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Satanic Kidnapping and the Mysterious Origin of Bridesmaids

Published Friday, Apr. 12th, 2024

A man in a Satan devil costume embraces a woman in a white dress.
Photo via Dangerous Minds: SATANIC STRIPPERS: VINTAGE BURLESQUE PERFORMERS DANCE WITH THE DEVIL / "Burlesque performer Diane de Lys, in a publicity photo for her her show, 'The Devil and the Virgin,' 1953"

Why do we have bridesmaids? You might be surprised...



Bridesmaids serve a very important purpose at the wedding ceremony, but it’s not what you’re thinking. 


Sure, they help hire the stripper for the bachelorette party. They hand you little snacks to make sure you don’t get hangry, pack extra hairspray and bobby pins, and keep your fiance’s weird work friend from hitting on Aunt Mabel at the open bar. 


But did you know bridesmaids also help prevent mid-ceremony Satanic kidnappings? 


Yep! At least according to a slew of superstitious lore posted online.


These sources say that bridesmaids wear those frilly, fancy dresses to confuse Satan, and to keep him from snatching up the wife-to-be and making her his fire-and-brimstone-singed hell bride. 


Related: Bridesmen and Groomsmaids: Tips for Planning an Unconventional Wedding Ceremony


See, Satan doesn’t know whose wedding it is, after all. He just knows a proper wedding dress when he sees one! And if every woman up front is wearing one, the bride's got much better odds of surviving his attack.


As for the hapless hellbound bridesmaid he takes instead? Well, at least she doesn’t have to clean up after the reception. 



Black and white vintage wedding photo with the bride and groom, bridesmaids and groomsmen, all wearing formal attire.

Photo: Imagesbybarbara / iStock

Where's the bride? Take your chances, Satan!



Other (more probable) theories on the origins of bridesmaids also include kidnapping, but without the devilish overtones...


In feudal China, for example, experts say that royal brides were highly valued for their ability to produce an heir. They often had to travel a long way to the wedding ceremony, which put them at great risk of attack from “rival clans and hooligans,” so bridesmaids would dress in matching outfits to confuse attackers and keep the royal bloodline safe. (via The Conversation; and Marriage Customs of the World)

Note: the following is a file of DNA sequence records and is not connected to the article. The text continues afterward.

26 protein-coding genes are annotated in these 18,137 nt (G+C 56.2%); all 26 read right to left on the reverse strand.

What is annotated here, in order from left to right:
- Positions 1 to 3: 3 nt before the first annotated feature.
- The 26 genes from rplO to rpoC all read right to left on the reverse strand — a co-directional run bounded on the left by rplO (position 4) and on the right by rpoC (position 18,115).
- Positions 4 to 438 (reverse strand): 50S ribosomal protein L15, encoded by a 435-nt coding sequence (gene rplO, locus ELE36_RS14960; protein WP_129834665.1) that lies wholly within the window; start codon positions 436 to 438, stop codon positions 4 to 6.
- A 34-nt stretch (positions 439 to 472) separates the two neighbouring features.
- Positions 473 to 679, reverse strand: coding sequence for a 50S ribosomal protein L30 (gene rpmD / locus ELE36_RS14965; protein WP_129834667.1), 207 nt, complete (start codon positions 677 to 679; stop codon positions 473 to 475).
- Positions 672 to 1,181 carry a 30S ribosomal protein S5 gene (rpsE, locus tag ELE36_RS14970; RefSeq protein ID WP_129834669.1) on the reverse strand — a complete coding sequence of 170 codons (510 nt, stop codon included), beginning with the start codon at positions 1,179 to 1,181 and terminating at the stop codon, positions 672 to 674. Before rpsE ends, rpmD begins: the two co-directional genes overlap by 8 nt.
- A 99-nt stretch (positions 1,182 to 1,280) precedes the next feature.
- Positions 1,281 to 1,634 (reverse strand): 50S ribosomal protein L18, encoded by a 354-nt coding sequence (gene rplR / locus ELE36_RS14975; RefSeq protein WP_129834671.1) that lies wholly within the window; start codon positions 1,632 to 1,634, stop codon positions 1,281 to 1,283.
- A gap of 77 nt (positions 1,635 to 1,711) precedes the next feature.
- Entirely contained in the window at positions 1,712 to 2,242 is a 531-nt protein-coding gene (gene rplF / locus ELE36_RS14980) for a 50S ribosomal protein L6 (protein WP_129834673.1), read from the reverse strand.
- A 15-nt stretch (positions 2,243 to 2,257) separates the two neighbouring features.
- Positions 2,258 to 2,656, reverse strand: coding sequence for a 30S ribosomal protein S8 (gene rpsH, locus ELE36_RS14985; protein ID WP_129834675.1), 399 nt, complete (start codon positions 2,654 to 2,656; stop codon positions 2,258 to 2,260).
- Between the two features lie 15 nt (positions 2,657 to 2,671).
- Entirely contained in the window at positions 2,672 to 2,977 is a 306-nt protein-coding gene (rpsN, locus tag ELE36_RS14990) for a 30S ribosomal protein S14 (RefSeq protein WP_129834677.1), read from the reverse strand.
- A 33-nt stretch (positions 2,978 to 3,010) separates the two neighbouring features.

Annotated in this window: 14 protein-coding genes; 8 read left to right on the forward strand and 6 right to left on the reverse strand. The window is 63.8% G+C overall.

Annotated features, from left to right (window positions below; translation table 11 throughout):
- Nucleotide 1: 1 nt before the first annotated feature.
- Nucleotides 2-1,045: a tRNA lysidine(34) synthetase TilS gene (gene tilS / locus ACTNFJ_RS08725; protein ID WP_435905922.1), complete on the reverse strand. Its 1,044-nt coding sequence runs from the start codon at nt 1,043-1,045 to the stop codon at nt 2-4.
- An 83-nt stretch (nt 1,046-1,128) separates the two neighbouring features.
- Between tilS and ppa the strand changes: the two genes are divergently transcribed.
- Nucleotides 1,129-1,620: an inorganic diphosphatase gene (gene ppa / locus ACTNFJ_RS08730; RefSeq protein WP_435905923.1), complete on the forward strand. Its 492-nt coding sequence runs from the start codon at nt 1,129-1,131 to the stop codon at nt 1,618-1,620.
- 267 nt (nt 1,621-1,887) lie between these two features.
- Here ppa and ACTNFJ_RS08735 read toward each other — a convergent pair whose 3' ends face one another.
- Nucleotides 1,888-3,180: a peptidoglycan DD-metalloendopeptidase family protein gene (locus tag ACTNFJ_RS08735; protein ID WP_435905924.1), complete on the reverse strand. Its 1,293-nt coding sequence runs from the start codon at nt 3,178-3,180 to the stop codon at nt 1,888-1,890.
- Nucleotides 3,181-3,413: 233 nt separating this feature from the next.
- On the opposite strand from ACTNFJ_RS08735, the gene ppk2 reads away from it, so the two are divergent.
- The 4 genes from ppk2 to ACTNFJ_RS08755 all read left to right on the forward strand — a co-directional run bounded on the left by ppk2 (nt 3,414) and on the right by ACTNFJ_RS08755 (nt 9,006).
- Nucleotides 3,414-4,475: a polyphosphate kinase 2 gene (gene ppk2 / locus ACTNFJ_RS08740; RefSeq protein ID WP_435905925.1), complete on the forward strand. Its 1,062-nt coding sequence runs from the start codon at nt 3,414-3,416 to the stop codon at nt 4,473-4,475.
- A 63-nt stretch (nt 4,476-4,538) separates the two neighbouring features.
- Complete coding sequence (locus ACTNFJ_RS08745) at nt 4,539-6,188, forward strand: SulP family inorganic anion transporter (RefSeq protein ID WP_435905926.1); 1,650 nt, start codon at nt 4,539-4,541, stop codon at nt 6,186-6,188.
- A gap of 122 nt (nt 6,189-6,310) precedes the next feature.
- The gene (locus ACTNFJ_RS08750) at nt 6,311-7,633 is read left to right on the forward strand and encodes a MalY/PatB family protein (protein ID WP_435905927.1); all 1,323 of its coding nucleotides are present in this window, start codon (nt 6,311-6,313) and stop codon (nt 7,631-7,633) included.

Another likely origin story comes from the Bible, in the twisting tale of Jacob’s marriage to Leah and Rachel (thanks for the tip, Reader’s Digest). In this retelling of a messy Biblical love triangle, bridesmaids were simply the bride’s maids...


Just dressed-up servants standing around to do the bride’s bidding  which might resonate with modern bridesmaids more than they'd care to admit.


Which is all to say – 


If you're asked to be a bridesmaid these days, you’re probably getting off easy. Even if it doesn’t feel like it. Even if you do have to wear a dress that looks like it was picked up at a clown college rummage sale. Even if you're the one taking calls from a drunk, sobbing bride at midnight, or hauling around boob tape and bandaids, or handing out gum and anti-diarrheal tablets like they’re candy the morning of the ceremony... 


No matter how many times you mutter, ‘I’m in hell!’ while greeting handsy strangers at the guestbook table, at least you aren’t spending the day sitting next to Satan on the back of a winged serpent, on your way to literal hell.



Vintage bridesmaid photo with matching dresses

Photo credited to Diana Allaman / Pinterest

(They're making this look work, honestly)



Read Next: 


Ask a Bridesmaid to Get Ordained

to Serve as a Backup Officiant


Want to avoid a disaster on the wedding day? Ask a bridesmaid or groomsman to serve as a backup wedding officiant! This simple form of 'wedding insurance' can help save the day when your first-choice officiant has an emergency and can't make it to your ceremony. Say yes to a stress-free wedding day and ask a bridesmaid to be your backup! 



Bridesmaids smile at the camera, posing with the happy bride on the wedding day.



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Jessica Levey
Jessica Levey

Lead Staff Writer & Illustrator

Jessica loves exploring the history and magic of ritual, the connections between people and places, and sharing true stories about love and commitment. She's an advocate for marriage equality, LGBTQ+ rights, and individuality, and is an ordained Minister with AMM. When she’s not writing or illustrating for AMM, she enjoys city hikes, fantasy novels, comics, and traveling.

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